Frequently asked...

ATTENTION: The information provided on this page is informational only and not intended to be construed as legal advice. Multiple factors affect an analysis of a legal claim. The questions on this page are based on situations in Oregon under Oregon law. The facts relevant to each situation are unique and no one viewing this site should act or refrain from acting based on the information on this site without consulting their own attorney. Access to this site, and use of information in it, does not create an attorney-client relationship.

I want to open my own business. How do I start?

Presumably, you start with an idea and a business plan. Assuming you have those two things, you have to ask yourself multiple questions including whether you need protection from personal liability, what the most beneficial tax structure would be for your business, what is the most beneficial business entity for your business plan, do you need employees and how many... the list goes on.

If you want to learn the basics, a good place to start is the Oregon Business Guide provided by the Oregon Secretary of State's office. This guide provides the user with an outline on the steps to take, items to consider, and obligations going forward. Many people navigate the business waters on their own, but if you have questions -- ask. Accountants, attorneys, and bank employees are often helpful when questions arise in their respective areas of expertise.

I have a felony on my record, but my company doesn't know about it. Can I get fired if they find out?

Probably, but it really depends on the employer and the crime. For example, if you have a felony because you were going 150mph down the highway but you telecommute to work, do not need to drive or have a driver's license, and only do data entry -- your employer might not care about your felony. If you have a conviction for a crime of dishonesty like fraud or theft, however, an employer may not want to take the risk.

If you work for the government, it's likely that you did not have the felony when you applied, in which case you should consult an attorney and review the rules that apply to your job. Some government employers require disclosure of arrests, criminal charges, or convictions, and failure to do so may result in termination. Some government jobs also require a background check every few years. For example, if you work for the State and they find the felony when they run a background check on you while you're employed by them, you might get a notice that the felony popped-up in their search. You should get a chance to explain your situation, so consult an attorney immediately in that situation to better understand your rights, risks, potential consequences, and options going forward.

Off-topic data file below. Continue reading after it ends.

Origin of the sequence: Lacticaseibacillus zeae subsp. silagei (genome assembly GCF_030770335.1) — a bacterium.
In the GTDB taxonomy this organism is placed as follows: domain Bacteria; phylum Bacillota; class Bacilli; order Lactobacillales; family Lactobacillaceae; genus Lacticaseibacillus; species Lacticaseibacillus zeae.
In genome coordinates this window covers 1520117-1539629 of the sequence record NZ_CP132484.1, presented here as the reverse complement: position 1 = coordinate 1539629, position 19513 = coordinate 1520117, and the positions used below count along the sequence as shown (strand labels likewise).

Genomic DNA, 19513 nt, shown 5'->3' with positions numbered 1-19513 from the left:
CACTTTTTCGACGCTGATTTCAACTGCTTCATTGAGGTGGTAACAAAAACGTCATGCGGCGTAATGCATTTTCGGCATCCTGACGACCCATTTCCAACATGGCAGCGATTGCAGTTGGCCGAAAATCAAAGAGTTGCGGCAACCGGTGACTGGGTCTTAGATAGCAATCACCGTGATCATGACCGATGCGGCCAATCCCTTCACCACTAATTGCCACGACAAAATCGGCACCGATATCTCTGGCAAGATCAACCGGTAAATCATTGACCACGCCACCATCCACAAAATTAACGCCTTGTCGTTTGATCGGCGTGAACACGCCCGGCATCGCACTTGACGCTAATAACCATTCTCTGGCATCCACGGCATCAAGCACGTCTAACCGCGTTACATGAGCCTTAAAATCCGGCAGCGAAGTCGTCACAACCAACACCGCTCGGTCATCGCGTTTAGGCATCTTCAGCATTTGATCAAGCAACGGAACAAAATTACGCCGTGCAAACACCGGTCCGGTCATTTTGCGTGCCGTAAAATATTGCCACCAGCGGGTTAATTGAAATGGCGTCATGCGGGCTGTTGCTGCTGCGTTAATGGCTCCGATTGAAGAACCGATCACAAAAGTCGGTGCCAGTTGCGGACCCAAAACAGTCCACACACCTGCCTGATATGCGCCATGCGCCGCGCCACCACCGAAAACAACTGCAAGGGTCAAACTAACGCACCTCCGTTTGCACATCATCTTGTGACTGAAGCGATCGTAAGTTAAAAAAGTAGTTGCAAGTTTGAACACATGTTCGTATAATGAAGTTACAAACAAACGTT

If you work in the private sector, your employer might fire you. There is a law commonly known as a "ban the box" law in Oregon. In Portland there's an even stricter ordinance that prohibits employers from asking about your criminal history until after they make a conditional job offer. That does not, however, prohibit other employers from asking about your criminal history in an interview.

If you lied to your employer and told them you did not have any criminal convictions when you actually did have convictions, then your employer might fire you for lying to them in the first place.

There are a lot of "what ifs" in employment when you have a criminal conviction on your record. It can be difficult to find and hold a well-paying job. Some arrests, charges, and convictions can be expunged from your record (essentially erased) if certain conditions are met.

My employer wants me to work 18 hours a day, 7 days a week. Can my employer do that?

In most circumstances, the answer is a qualified "yes." Unless you're in manufacturing, canneries, drying plants, packing plants, or seafood plants, your employer can schedule you to work all-day, everyday.

Non-Exempt Employees. If your position is subject to overtime laws, then your boss must compensate you at time-and-a-half for every hour worked over 40-hours in the subject week.

Exempt Employees. If you're an exempt employee, then you're out of luck because your employer is not required to pay you at the time-and-a-half rate for hours worked over 40/week.

The reality, however, is that working too many hours in a week may be inefficient, unsafe, or -- quite frankly -- not worth it. If your employer is requiring you to work an unseemly number of hours, it would not hurt to consult an attorney about your options.

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